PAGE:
Worship: A Moving Experience

As I slowed to stop for the red light, I immediately noticed the driver of the car stopped in the lane next to me.  The driver of the white Prius had her left hand on the steering wheel and was waving her free right hand vigorously in the air.  Upon more careful observation, I noticed that her lips were moving and that her hand stopped waving every time she stopped talking.  Still more careful observation revealed that she had a hands-free transceiving sort of device stuck in her ear (not unlike the Borg). 

At least she was not violating RCW 46.61.667 which has prohibited holding a cell phone to one’s ear while driving in Washington since 1 July 2008. 

The importance of gesture, facial expression, posture and other visual cues to oral communications has been thoroughly studied and validated.  We “say” a great deal in conversation with the parts of our bodies which do not make vocal sounds.  An arched eyebrow, a shrug of the shoulders or a thumbs-down gesture can actually reverse the meaning of what we say with our words alone. 

But there was no one else in the car with the lady using the hands-free phone … no one to SEE her right hand carving the air or stabbing a finger for accusatory emphasis.

If the driver’s gesticulations were not intended to add to the message received by the person on the other end of the telephone connection (who couldn’t see them) nor the passenger in the car (who wasn’t there), what were they for?

Perhaps they were more of the sort of gestures made when one is listening to a symphony and the listener’s hands begin to conduct an imagined orchestra which cannot see the rhythm nor the cut-offs.  Or perhaps of the sort one makes when nodding one’s head in agreement or shaking one’s head in disagreement while watching a speech on television all alone.  Or perhaps of the sort the character Tevia made in his conversations with God portrayed in “Fiddler on the Roof.”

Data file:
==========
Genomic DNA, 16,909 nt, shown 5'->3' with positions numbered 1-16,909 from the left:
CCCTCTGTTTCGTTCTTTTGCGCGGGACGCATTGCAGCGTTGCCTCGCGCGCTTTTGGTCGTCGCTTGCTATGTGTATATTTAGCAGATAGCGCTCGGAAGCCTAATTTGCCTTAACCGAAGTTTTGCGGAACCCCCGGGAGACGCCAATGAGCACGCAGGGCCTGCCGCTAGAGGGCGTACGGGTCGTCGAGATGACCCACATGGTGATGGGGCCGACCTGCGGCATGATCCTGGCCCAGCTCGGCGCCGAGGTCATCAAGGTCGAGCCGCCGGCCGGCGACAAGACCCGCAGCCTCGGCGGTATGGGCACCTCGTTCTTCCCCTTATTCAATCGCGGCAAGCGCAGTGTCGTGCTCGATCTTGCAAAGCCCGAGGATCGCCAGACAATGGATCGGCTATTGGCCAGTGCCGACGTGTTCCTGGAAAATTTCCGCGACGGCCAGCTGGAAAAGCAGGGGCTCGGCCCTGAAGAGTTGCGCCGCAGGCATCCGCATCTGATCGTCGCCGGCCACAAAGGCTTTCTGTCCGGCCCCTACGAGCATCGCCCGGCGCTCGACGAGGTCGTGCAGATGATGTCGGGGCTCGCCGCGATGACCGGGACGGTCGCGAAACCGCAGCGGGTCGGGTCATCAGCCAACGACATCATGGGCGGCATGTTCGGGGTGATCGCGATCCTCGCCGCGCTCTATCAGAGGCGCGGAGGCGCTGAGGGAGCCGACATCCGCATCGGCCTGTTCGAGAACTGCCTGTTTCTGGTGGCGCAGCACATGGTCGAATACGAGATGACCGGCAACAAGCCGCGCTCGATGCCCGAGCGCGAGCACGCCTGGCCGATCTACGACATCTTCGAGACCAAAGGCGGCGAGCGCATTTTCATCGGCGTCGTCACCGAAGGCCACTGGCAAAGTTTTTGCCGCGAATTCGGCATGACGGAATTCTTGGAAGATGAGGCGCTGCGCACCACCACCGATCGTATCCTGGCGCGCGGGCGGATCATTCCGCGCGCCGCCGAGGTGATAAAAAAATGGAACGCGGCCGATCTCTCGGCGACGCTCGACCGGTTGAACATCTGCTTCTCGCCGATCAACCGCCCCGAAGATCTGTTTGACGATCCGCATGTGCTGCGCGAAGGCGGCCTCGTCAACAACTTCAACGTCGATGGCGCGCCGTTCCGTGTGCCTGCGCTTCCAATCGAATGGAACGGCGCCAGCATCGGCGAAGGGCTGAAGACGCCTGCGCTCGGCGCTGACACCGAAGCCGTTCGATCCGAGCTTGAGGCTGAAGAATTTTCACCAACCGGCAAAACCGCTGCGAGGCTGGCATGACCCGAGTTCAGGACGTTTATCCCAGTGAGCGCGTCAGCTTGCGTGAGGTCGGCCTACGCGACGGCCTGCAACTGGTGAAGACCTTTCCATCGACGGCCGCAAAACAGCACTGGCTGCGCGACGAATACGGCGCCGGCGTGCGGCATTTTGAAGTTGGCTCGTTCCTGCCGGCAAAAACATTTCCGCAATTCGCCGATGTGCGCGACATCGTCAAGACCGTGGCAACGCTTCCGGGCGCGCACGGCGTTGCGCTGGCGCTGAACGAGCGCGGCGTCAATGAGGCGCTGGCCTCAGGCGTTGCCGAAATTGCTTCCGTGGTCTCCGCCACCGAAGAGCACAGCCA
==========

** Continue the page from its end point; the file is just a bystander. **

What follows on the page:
Not everyone makes the same type (nor quantity) of gestures when communicating.  Everyone knows someone who can be described as “unable to speak if you tied her hands behind her back.” 

The Episcopal Church is a good place for people who have a modest need to communicate with their hands and bodies in worship.  Other churches are better for those with a much greater need; still others are better for those with none.

The typical worshipper in an Episcopal service stands to sing, sits to listen and kneels to pray (although there is a great deal of variety among different Episcopal congregations).  Some Episcopalians bow toward the Book of the Gospels as the reading is being announced and concluded.  Some bow during the words concerning the Incarnation in the Nicene Creed.  Some make the sign of the cross on themselves at various points in the liturgy.  A few even genuflect, ‘tho this is not particularly common.  Vested ministers in Episcopal worship rarely move from one place to another without making it a procession.  On Palm Sunday, in most churches, everybody gets into the processional act.

For some, worship is a wholly verbal experience.  One might say that they worship in their heads.  The New Westminster Dictionary of Liturgy and Worship (2002) says “In many places, orality fuses with kinaesthetic movement in the liturgy.  Such physical manifestations reflect a holistic understanding of the human person and the worshipping person.” (p. 32)  We may not be dancin’ in the aisles, but our orality fuses nicely with our kinaesthetic movement on our best days. 

 

 

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